When asked, “What do you want out of life?” many people respond with the well-known platitude, “I just want to be happy!” This is an admirable goal., I grant you. The problem here is that the vast majority of people are, seemingly, unhappy. The amount of drugs and alcohol that we consume is off the scale. (1)
Forget teaching: becoming a businessman selling vice and immorality is far more lucrative and with many more eager attendants. But, putting facetiousness aside, why are we so unhappy? It doesn’t make sense. We live in the most physically affluent society in recorded human history. That said, we were much happier before we had mass communication and access to virtually infinite information. (2) It would thus appear that happiness is not based on affluence and speed. It is predicated on something much deeper, more profound.
That I believe to be prosperity. We confuse happiness, which is a momentary goal, with the true meaning of life — to be prosperous and fulfilled. It is the great conundrum in the Age of the Internet because material well-being and the desire for stardom wash over us. If I am 18, what do I see but a material struggle to get atop the physical world? Countless rock and roll stars, movie celebrities, and entrepreneurs show us what it is like to “make it.” And anyone with more the $100 dollars in their pocket knows what it can do. But, sterling (3) does not hold the key to prosperity any more than real or enforced poverty (4) provides access to this precious portal.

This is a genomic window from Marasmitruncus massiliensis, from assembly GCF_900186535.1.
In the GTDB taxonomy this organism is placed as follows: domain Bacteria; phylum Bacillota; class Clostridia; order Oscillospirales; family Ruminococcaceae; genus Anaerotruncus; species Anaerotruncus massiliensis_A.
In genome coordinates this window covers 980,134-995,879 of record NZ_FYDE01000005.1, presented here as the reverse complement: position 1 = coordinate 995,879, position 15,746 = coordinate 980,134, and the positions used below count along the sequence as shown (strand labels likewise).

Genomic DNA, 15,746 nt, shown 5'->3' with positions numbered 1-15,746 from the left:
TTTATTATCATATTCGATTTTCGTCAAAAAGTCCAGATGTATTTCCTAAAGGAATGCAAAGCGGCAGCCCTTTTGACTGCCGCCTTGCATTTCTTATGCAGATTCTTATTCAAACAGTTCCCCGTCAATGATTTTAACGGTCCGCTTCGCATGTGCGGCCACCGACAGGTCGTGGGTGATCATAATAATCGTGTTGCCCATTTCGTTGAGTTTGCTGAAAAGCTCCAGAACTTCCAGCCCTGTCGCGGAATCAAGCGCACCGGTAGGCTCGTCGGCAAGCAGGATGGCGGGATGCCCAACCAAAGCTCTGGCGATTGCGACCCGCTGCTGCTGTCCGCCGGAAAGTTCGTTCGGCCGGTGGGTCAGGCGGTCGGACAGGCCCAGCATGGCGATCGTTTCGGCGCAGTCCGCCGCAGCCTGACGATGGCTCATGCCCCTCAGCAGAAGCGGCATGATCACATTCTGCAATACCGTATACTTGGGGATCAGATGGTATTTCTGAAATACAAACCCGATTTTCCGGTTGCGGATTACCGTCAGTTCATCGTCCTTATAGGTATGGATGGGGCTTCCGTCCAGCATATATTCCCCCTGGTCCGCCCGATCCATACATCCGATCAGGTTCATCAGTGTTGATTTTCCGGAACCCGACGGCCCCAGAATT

So what is the secret to prosperity? This is where it becomes extremely interesting because that key, the clé to my personal Nirvana if you will, is only, and I emphasize only, held by me. Only the self can make me prosperous.
Recently, a well-known businessman took his life in a most dramatic fashion. Now think to yourself — if you want to exit reality, life being a private experience, wouldn’t you want your departure to be equally confidential? But no, he did it in a most conspicuous manner, in his office, drawing forth the necessary opprobrium and hand-wrenching associated with these public events. This was not the romantic Viking sailing off to Valhalla in his fiery longboat, it was a very public display of rejection of everything he had worked for. He was not mad. That is the easy excuse. The truth is that at the end of his life, he didn’t feel prosperous and fulfilled. Quite obviously, he wasn’t happy. The great philosopher and theologian, Soren Kierkegaard, (5) leaves us with a thought: Life is not a problem to be solved but a reality to be experienced.
A closing thought: So what is the lesson here? Who is your teacher? Open your notebook, and learn to identify where prosperity lies for you and go after it. Do you want to be truly happy? You can, for it lies within, not without..
To sum up: This week, we spoke about happiness and what it means to each of us.
To be noted: From Aristotle (6) — A friend to all is a friend to none.
Just for fun:
This week, on your joy-filled walk, please ponder what brings you a sense of prosperity.
Every day look for something magical and beautiful.
Don’t be a wage slave – critical thinking is great!
Quote: See prosperity in your life — it exists for all thoughtful people.
1) Drugs and alcohol do not make you more creative, research finds
2) Were We Happier Without Social Media?
4) What are the mendicant orders and how did they appear?
5) The Bible and Western Culture – Kierkegaard’s Leap of Faith